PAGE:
ahsenaamišipoohkiitaawi – Let’s go Maple Sugaring

We just finished cleaning up our siihsipaahkwikaani ‘maple sugar camp’ at Miami University. Maple sugaring season tends to be during Mahkoonsa Kiilhswa ‘Young Bear Moon’ and Aanteekwa Kiilhswa ‘Crow Moon’ which roughly corresponds with February through early April on the Gregorian calendar. This is the time of the year where temperatures are starting to rise during the day and drop at night. The temperature change causes ahsenaamišipowi ‘sap’ to flow from the roots of the trees up to the branches and back down.

Three Miami University students at the MU siihsipaahkwikaani 'maple sugar camp'

From left to right: Gloria, Gabriel, and Josh at Miami University
Photo: Jonathan Fox, 2019

Since 2010, Myaamia Heritage students and Myaamia Center staff have regularly tapped trees in a small ahsenaamišahki ‘sugar maple grove’ on campus. This year, George and Doug Peconge identified around 30 ahsenaamiša ‘sugar maples’ to tap in rotation each year. Doug took the GIS coordinates of all the trees so that we can create maps to aid in future rotations. Having the trees close together is beneficial so that it is easier to collect and transport the ahsenaamišipowi to be processed.

The next step after identifying which ahsenaamiša will be used is tapping the selected trees. At Miami University, we used a drill to make a hole 2-3 inches into the tree at a slight angle.

Joshua S. drilling a hole in a ahsenaamiši 'maple tree' for tapping at the Eichel Property outside of Oxford

Joshua S. drilling a hole for tapping at the Eichel Property outside of Oxford
Photo: Karen Baldwin, 2007

A tap was then put into the hole. The angle of the hole allows the ahsenaamišipowi to run down the tap and into the ahkihkwi ‘bucket.’Before metal and plastic were available, bark was formed into a bucket to catch the sap. Gerard Hopkins noted in the spring of 1804, “Their troughs for catching the sugar water as it is called, are made of the bark of the red elm, they are made thin, and the ends tied together.”[1] We know from other evidence that the American elm species was the most common bark used for making sugar troughs and sugar baskets for storing the finished product.

ahsenaamišipowi 'sap' flowing from a tap

ahsenaamišipowi ‘sap’ flowing from a tap
Photo: Karen Baldwin, 2007

Throughout maple sugaring season, it is important to pay attention to the weather. Large changes in temperature will cause the ahkihkwa to fill faster than if the temperature stays relatively the same. Once the ahkihkwa are full, the ahsenaamišipowi is poured into five gallon buckets to bring back for processing.

Gabriel transferring ahsenaamišipowi between buckets

Gabriel transferring ahsenaamišipowi ‘sap’
Photo: Left – Karen Baldwin, 2007; Right – Jonathan Fox, 2019

The process of transforming ahsenaamišipowi into iihkisaminki ‘syrup’ takes a lot of patience. The ahsenaamišipowi is put into a large cooking pot and brought to a boil. Ahsenaamišipowi is made of paankosaakani ‘sugar’ and nipi ‘water’. If you taste the ahsenaamišipowi as it runs out of the tap, you may not notice it has a sweet taste.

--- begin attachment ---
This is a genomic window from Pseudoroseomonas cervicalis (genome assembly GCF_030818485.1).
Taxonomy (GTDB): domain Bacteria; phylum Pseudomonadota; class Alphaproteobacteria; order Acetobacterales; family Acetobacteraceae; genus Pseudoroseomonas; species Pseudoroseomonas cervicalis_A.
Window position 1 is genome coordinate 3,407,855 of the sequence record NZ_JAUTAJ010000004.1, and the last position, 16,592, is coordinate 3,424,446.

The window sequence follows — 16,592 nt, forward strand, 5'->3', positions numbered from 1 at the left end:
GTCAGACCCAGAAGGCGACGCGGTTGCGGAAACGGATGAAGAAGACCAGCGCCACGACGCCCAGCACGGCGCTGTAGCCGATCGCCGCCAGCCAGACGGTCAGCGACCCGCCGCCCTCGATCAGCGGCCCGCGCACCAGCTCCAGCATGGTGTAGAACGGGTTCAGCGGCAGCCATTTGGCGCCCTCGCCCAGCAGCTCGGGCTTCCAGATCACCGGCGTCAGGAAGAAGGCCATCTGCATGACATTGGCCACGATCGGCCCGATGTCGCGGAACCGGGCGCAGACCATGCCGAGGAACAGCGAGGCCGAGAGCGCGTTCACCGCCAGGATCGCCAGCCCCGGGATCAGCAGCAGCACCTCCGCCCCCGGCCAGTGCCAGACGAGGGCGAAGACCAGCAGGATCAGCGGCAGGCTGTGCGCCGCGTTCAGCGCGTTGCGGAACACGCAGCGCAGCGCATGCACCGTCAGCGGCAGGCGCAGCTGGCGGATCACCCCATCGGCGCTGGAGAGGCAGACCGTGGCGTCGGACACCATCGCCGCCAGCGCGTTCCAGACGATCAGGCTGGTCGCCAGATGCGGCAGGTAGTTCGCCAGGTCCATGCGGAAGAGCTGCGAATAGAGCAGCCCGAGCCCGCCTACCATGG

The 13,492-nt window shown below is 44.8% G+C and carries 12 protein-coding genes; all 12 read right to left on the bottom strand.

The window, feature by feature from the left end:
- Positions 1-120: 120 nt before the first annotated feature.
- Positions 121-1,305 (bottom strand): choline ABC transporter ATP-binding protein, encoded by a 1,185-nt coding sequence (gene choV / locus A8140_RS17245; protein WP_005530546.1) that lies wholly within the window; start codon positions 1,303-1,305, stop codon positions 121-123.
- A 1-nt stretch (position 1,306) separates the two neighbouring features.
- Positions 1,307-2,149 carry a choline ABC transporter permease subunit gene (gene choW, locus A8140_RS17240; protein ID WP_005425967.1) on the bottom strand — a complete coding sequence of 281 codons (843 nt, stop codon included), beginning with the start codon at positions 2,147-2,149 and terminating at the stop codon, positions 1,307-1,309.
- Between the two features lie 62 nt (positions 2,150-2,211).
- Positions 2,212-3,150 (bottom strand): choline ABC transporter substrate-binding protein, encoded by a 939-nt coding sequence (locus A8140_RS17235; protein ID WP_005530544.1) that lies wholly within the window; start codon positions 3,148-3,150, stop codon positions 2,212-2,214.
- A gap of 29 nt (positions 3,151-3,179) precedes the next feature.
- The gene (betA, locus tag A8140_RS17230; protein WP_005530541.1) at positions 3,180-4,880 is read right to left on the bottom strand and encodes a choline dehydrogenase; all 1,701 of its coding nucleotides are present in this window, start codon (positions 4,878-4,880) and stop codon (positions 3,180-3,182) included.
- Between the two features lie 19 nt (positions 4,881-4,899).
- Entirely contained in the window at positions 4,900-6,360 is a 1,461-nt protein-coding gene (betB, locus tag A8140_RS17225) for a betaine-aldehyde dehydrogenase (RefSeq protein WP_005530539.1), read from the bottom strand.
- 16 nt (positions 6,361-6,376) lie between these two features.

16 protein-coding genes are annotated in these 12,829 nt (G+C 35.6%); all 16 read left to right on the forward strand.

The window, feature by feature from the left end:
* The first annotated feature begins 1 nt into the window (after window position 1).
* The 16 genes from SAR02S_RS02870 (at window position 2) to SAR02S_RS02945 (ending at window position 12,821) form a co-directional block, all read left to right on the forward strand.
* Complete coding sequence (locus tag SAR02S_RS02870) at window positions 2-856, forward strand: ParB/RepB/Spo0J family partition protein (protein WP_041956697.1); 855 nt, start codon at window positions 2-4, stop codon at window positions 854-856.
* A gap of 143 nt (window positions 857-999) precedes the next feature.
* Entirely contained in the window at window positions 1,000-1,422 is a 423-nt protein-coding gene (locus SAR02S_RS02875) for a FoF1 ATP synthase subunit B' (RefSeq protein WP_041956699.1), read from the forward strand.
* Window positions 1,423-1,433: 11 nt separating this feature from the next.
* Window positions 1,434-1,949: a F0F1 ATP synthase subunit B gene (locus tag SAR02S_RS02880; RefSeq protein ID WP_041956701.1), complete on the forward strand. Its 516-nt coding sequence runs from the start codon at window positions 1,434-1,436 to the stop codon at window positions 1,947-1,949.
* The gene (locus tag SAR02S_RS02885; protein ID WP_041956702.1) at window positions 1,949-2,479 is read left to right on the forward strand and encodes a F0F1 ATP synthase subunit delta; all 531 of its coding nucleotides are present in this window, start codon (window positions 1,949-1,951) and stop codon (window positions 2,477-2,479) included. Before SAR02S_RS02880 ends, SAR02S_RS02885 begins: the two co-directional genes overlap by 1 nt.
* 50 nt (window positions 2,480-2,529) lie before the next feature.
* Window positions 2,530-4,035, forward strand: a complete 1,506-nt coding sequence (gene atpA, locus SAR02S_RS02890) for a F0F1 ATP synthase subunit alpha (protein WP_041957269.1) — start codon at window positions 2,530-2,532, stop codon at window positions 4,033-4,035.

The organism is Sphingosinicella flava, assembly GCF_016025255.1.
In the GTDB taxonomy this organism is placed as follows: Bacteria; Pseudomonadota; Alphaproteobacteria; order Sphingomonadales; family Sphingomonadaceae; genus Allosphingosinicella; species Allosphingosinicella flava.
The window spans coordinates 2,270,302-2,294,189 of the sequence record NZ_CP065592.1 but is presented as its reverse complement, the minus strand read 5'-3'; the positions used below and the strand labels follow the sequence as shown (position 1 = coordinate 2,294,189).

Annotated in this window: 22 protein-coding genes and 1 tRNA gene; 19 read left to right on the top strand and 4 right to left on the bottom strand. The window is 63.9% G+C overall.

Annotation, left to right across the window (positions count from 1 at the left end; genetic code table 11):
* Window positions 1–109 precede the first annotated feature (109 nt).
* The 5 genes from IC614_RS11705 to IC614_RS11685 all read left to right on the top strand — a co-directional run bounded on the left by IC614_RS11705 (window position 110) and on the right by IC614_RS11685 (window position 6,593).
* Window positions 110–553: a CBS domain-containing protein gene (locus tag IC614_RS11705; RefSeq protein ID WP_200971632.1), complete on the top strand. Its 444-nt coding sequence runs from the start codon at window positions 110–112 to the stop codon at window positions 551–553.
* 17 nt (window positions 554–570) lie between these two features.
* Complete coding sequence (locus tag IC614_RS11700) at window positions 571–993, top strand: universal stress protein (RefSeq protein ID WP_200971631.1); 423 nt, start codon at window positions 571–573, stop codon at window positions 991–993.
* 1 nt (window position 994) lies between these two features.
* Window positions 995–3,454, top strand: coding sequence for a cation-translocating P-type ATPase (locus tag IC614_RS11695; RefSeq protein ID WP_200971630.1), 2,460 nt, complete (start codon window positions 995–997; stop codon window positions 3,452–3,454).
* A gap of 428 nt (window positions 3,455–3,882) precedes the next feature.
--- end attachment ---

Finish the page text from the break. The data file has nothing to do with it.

Gloria tasting ahsenaamišipowi from the tap

Gloria tasting ahsenaamišipowi ‘sap’ from the tap
Photo: Left – Karen Baldwin, 2007; Right – Jonathan Fox, 2019

When you start boiling the ahsenaamišipowi, the nipi evaporates causing the sugar to become more concentrated causing the liquid left behind to taste sweeter. With time, practice, and a good hydrometer, you’ll eventually get maple syrup. To get one gallon of iihkisaminki, you will need about forty gallons of ahsenaamišipowi.

ahsenaamišipowi 'sap' on the left and iihkisaminki 'syrup' on the right

ahsenaamišipowi ‘sap’ on the left and iihkisaminki ‘syrup’ on the right
Photo: Karen Baldwin, 2007

If you continue to boil the iihkisaminki, you can create siihsipaahkwi ‘maple sugar’. This process takes more practice in order to identify the perfect time to remove the iihkisaminki from heat and transfer into a nipoopilaakani ‘mixing bowl’. Once the liquid is transferred, it needs to be stirred constantly as it cools in order to break apart the clumps of siihsipaahkwi into finer crystals.

siihsipaahkwi 'maple sugar'

siihsipaahkwi ‘maple sugar’
Photo: Karen Baldwin, 2007

Historically, siihsipaahkwi was stored in wiiphšinaakana ‘basket for storing maple sugar’ and used to season food throughout the year. Two hundred years ago, Siihsipaahkwi was also traded for other goods. For example, in the spring of 1804, Gerard Hopkins noted “The women bring sugar, which is generally neatly packed in a square box made of bark, containing about fifty pounds….We have seen very white and clear looking sugar of their manufacture.”

Today, the Myaamia Heritage students and Myaamia Center staff enjoy a waffle and pancake day with the fresh iihkisaminki collected on campus!

iihkisaminki 'maple syrup' in a window

iihkisaminki ‘maple syrup’
Photo: Karen Baldwin, 2007

Miami University Siihsipaahkwikaani

YearAhsenaamišipowi CollectedIihkisaminki Made
2019200 gallons5 gallons
2020171 gallons~4 gallons
2021~200 gallons~5 gallons
2022~150 gallons~3 gallons

[1]Gerard T. Hopkins, A Mission to the Indians, from the Indian Committee of Baltimore Yearly Meeting, to Fort Wayne, in 1804.  Compiled by Martha E. Tyson in 1862 (Philadelphia, T.E. Zell, 1862), 62. You can find this document online here – https://archive.org/details/missiontoindians00hopk_0/page/62

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Updated: March 15, 2022

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